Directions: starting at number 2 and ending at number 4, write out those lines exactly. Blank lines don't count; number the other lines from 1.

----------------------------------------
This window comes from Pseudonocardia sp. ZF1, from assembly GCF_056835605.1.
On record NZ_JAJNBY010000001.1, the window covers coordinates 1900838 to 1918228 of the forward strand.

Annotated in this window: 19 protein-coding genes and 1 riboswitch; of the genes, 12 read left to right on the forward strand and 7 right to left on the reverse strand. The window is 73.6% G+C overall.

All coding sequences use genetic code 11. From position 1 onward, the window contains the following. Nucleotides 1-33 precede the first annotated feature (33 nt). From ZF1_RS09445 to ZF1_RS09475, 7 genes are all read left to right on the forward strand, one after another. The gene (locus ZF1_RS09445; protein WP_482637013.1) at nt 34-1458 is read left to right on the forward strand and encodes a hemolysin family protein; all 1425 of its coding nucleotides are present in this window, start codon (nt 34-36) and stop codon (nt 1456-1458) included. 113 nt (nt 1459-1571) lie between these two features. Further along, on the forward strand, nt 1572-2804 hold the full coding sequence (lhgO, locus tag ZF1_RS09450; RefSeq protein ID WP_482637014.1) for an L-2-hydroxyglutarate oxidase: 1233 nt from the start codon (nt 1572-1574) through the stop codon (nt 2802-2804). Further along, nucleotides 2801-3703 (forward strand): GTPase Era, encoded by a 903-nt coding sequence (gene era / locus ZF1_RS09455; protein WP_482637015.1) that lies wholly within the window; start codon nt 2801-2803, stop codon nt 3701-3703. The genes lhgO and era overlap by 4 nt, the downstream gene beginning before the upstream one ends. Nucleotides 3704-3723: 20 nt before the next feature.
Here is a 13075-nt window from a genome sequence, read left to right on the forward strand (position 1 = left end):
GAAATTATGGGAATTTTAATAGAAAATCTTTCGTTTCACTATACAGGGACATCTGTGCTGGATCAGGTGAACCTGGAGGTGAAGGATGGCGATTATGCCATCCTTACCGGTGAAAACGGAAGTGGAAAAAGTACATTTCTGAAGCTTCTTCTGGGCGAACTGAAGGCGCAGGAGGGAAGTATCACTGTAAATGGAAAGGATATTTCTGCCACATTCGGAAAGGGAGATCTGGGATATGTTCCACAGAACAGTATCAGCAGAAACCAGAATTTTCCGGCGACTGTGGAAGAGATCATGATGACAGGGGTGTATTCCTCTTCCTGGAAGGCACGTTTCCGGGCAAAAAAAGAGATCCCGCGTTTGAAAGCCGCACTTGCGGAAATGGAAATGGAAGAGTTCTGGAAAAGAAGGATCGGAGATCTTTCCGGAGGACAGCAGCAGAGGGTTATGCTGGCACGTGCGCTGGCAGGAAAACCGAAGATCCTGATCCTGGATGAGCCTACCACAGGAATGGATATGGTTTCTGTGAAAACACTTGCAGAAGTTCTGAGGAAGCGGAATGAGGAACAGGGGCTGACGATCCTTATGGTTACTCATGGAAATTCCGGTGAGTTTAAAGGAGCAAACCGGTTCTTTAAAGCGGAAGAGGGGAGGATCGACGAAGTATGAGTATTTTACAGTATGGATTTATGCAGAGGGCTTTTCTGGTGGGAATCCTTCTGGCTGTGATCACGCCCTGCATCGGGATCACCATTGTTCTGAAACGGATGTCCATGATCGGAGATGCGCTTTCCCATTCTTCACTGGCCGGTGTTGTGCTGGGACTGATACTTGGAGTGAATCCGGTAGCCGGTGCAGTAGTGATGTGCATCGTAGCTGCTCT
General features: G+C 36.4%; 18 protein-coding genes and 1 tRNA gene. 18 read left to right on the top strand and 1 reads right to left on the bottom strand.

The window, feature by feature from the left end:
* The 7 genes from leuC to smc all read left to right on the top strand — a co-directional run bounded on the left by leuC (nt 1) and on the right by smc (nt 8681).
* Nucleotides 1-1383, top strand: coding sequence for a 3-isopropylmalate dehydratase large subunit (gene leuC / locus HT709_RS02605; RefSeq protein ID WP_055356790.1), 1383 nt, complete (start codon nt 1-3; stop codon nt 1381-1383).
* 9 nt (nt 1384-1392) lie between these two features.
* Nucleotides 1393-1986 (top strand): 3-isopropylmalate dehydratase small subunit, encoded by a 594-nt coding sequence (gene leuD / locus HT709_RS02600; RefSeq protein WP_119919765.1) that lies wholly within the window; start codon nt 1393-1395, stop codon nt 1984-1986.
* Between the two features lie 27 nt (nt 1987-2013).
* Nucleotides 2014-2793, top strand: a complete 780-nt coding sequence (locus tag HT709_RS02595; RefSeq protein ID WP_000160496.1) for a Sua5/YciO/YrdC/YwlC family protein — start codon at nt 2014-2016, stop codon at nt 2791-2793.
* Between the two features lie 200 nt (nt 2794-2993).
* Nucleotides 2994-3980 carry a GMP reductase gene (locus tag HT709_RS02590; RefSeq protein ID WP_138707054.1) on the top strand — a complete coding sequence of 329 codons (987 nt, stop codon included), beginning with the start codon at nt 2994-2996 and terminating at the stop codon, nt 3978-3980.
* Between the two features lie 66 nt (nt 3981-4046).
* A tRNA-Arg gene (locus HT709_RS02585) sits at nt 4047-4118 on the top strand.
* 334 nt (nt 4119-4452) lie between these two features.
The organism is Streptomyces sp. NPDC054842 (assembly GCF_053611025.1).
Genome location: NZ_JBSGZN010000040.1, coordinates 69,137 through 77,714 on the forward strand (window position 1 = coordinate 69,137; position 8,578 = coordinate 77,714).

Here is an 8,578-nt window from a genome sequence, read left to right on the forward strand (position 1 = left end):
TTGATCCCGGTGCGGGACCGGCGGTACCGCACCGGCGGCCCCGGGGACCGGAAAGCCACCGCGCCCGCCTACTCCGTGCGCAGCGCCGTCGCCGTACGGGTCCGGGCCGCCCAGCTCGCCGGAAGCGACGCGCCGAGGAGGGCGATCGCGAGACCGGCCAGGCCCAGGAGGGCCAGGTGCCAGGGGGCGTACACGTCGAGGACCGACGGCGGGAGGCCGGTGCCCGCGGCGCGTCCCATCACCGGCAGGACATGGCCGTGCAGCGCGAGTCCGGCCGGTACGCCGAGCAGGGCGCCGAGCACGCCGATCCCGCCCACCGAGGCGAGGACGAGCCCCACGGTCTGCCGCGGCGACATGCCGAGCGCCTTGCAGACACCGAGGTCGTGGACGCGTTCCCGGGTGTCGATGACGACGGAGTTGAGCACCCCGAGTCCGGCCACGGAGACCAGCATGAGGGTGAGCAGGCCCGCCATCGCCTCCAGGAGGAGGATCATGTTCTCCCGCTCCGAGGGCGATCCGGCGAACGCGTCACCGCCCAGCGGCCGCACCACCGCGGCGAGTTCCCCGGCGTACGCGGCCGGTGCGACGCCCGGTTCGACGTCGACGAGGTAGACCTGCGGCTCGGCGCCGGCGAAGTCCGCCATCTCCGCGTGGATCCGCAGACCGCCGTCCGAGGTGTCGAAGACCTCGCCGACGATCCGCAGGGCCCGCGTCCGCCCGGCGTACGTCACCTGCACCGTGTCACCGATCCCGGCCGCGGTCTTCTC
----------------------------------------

On record NZ_JAJNBY010000001.1, the window covers coordinates 1900838 to 1918228 of the forward strand.

Annotated in this window: 19 protein-coding genes and 1 riboswitch; of the genes, 12 read left to right on the forward strand and 7 right to left on the reverse strand. The window is 73.6% G+C overall.

All coding sequences use genetic code 11. From position 1 onward, the window contains the following. Nucleotides 1-33 precede the first annotated feature (33 nt). From ZF1_RS09445 to ZF1_RS09475, 7 genes are all read left to right on the forward strand, one after another. The gene (locus ZF1_RS09445; protein WP_482637013.1) at nt 34-1458 is read left to right on the forward strand and encodes a hemolysin family protein; all 1425 of its coding nucleotides are present in this window, start codon (nt 34-36) and stop codon (nt 1456-1458) included. 113 nt (nt 1459-1571) lie between these two features. Further along, on the forward strand, nt 1572-2804 hold the full coding sequence (lhgO, locus tag ZF1_RS09450; RefSeq protein ID WP_482637014.1) for an L-2-hydroxyglutarate oxidase: 1233 nt from the start codon (nt 1572-1574) through the stop codon (nt 2802-2804). Further along, nucleotides 2801-3703 (forward strand): GTPase Era, encoded by a 903-nt coding sequence (gene era / locus ZF1_RS09455; protein WP_482637015.1) that lies wholly within the window; start codon nt 2801-2803, stop codon nt 3701-3703. The genes lhgO and era overlap by 4 nt, the downstream gene beginning before the upstream one ends. Nucleotides 3704-3723: 20 nt before the next feature.